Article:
Thứ Sáu, 11 tháng 7, 2014

Starwood Doubles Up on China, India Hotels in Asia Demand Bet

Starwood Hotels and Resorts

Worldwide Inc.
will almost double the hotels it operates in
China and India over the next four years to meet growing demand

in Asia’s biggest emerging economies.

The owner of the St. Regis and W brands, which runs 133

hotels in China, has more than 120 planned or under construction

in the world’s second-biggest economy, said Matthew Fry, senior

vice-president of acquisitions and development for Asia. In

India, where the Stamford, Connecticut-based company has opened

40 hotels since 1973, it will add more than 30, he said.

China’s rising incomes and growing middle class are

offering companies like Starwood a bigger pool of potential

customers. In India, investors are betting the biggest electoral

mandate since 1984 will help Prime Minister Narendra Modi fix

the nation’s infrastructure, which is ranked below that of

Guatemala and Namibia by the World Economic Forum.

“China is our single-biggest and fastest-growing market in

Asia,” Fry said in a telephone interview from Singapore.

“India is second, and has a ways to go to catch up in terms of

infrastructure, but it has huge amounts of potential.”

The Asia-Pacific region is seeing nearly double the hotel

rooms being added compared with those in Europe, the Middle East

and Africa, and about 30 percent more than the U.S., Fry said.

That’s because many emerging markets have few globally branded

hotels, and as these economies grow, demand for accommodation

that meets international standards is climbing, he said.

Four-star Hotels

In China, which Starwood entered in 1985, it has doubled

the number of its luxury hotels over the past three years, and

plans to increase that again by the same multiple by the end of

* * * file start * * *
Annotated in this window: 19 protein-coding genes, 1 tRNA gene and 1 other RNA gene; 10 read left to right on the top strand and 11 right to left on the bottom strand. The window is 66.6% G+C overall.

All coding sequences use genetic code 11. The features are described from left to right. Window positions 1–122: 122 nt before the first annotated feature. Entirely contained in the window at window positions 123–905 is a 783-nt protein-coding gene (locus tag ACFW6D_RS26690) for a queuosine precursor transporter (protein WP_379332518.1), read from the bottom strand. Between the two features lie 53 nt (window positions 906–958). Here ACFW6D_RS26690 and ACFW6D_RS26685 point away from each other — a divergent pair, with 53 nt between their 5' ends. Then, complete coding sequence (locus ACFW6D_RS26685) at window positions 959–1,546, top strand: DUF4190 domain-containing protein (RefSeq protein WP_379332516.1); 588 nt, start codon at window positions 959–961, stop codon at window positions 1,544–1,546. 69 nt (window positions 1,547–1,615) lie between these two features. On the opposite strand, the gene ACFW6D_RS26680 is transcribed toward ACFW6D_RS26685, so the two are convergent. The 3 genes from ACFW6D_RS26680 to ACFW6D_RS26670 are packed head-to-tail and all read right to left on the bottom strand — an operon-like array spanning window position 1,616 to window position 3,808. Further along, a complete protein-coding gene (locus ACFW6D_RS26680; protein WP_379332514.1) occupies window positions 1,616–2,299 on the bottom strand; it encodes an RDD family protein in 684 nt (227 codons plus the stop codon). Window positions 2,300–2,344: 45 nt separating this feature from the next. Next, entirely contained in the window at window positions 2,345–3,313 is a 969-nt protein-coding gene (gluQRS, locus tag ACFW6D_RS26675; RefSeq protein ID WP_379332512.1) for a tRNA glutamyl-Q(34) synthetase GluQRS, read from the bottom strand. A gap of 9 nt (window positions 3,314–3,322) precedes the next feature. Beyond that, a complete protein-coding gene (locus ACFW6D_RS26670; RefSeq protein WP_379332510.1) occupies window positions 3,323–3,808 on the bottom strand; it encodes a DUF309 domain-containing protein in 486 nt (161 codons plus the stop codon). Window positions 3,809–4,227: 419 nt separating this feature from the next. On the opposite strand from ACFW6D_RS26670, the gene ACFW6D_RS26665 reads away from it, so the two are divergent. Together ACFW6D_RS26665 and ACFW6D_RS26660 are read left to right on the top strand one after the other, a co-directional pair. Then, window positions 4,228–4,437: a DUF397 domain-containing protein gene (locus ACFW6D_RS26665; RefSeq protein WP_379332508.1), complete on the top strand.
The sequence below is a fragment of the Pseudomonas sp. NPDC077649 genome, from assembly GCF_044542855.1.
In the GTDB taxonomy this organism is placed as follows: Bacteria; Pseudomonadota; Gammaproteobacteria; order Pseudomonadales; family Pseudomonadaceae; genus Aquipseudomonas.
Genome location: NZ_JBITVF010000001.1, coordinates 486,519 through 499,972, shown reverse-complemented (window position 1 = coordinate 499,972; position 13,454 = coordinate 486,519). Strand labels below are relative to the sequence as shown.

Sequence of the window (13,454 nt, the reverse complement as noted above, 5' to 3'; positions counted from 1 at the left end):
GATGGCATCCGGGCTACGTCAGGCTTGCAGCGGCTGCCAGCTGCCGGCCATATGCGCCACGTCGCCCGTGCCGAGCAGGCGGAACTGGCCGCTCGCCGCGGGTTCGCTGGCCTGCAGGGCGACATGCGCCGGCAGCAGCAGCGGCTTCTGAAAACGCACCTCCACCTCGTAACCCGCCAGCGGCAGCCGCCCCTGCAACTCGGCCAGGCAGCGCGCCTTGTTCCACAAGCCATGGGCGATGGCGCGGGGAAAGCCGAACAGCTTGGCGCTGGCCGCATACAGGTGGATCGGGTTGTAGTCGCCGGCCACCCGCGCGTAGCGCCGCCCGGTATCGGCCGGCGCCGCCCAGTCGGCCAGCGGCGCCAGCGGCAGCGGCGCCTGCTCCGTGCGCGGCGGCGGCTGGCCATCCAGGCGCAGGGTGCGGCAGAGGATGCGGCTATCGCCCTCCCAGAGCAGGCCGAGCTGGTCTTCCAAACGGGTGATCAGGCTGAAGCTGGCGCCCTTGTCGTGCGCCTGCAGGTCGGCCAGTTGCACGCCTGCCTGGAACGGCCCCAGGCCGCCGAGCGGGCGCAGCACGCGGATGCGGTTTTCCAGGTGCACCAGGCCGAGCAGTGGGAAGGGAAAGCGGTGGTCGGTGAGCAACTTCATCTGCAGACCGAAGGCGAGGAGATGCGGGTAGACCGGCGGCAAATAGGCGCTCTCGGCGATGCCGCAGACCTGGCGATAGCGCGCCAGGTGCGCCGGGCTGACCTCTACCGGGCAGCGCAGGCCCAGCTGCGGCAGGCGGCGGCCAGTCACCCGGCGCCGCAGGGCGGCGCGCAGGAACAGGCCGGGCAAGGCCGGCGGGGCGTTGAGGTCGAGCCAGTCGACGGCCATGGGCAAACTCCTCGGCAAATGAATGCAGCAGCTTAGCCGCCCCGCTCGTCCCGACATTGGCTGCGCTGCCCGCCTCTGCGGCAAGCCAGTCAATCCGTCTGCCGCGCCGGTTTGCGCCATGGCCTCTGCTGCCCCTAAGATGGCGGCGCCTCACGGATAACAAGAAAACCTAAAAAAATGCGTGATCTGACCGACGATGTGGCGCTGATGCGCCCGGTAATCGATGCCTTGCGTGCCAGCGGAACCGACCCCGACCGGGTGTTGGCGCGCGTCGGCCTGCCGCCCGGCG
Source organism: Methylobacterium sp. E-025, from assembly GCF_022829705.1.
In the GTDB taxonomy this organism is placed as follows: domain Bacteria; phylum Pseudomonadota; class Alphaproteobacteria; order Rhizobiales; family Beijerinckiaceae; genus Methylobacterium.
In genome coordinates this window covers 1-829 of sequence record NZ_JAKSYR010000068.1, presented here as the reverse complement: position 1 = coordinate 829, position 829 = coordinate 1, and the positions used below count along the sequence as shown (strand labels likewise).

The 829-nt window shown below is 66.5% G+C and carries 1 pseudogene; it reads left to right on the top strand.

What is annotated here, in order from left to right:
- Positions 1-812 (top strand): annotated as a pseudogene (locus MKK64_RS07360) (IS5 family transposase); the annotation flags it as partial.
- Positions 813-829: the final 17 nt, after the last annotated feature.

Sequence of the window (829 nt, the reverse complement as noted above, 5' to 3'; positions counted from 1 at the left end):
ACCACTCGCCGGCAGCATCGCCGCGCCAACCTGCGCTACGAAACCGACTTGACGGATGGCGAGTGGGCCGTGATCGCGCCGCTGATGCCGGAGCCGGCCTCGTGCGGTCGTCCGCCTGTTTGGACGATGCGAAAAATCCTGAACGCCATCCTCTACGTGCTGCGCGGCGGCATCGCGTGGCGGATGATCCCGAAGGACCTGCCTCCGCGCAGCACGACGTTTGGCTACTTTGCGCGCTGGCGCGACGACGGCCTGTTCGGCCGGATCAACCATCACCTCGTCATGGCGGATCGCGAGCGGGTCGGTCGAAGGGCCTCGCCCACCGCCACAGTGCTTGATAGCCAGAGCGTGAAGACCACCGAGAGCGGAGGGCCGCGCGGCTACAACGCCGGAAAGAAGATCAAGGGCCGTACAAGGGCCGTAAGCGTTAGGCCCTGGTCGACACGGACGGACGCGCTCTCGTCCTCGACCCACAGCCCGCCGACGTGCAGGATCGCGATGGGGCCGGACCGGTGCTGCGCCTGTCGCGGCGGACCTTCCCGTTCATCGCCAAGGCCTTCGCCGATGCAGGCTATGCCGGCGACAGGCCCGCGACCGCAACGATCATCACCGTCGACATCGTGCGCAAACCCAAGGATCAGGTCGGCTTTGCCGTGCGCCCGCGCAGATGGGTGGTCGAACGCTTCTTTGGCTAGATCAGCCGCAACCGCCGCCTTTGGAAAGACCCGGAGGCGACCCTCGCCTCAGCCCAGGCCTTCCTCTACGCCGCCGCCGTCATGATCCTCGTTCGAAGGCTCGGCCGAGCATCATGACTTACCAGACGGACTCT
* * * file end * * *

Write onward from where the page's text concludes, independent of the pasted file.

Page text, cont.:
2015, according to the company. In newer markets, particularly

second-and third-tier cities, it will establish more four-star

hotels, Fry said.

“As we expand into secondary, tertiary markets in China,

it makes more economic sense to build more select-service

hotels,” he said.

Demand for budget hotels is growing following President Xi Jinping’s campaign to curb extravagant spending by government

officials to clean up corruption, according to analysis by

Bloomberg Industries. Profits may fall faster for five-star than

mid-tier hotels as more operators open luxury hotels, pushing

room rates down amid higher labor costs, the research shows.

Starwood also plans to add 12 new properties in Indonesia

to the 14 it already manages, Fry said. There too, the company

is seeking to expand outside of Jakarta and Bali, where growth

has traditionally come from, he said.

The company, which wants to own fewer properties, is

seeking to sell its Sheraton on the Park in Sydney, he said.

To contact the reporter on this story:

Nichola Saminather in Sydney at

To contact the editors responsible for this story:

Andreea Papuc at

Iain McDonald

Starwood Doubles Up on China, India Hotels in Asia Demand Bet

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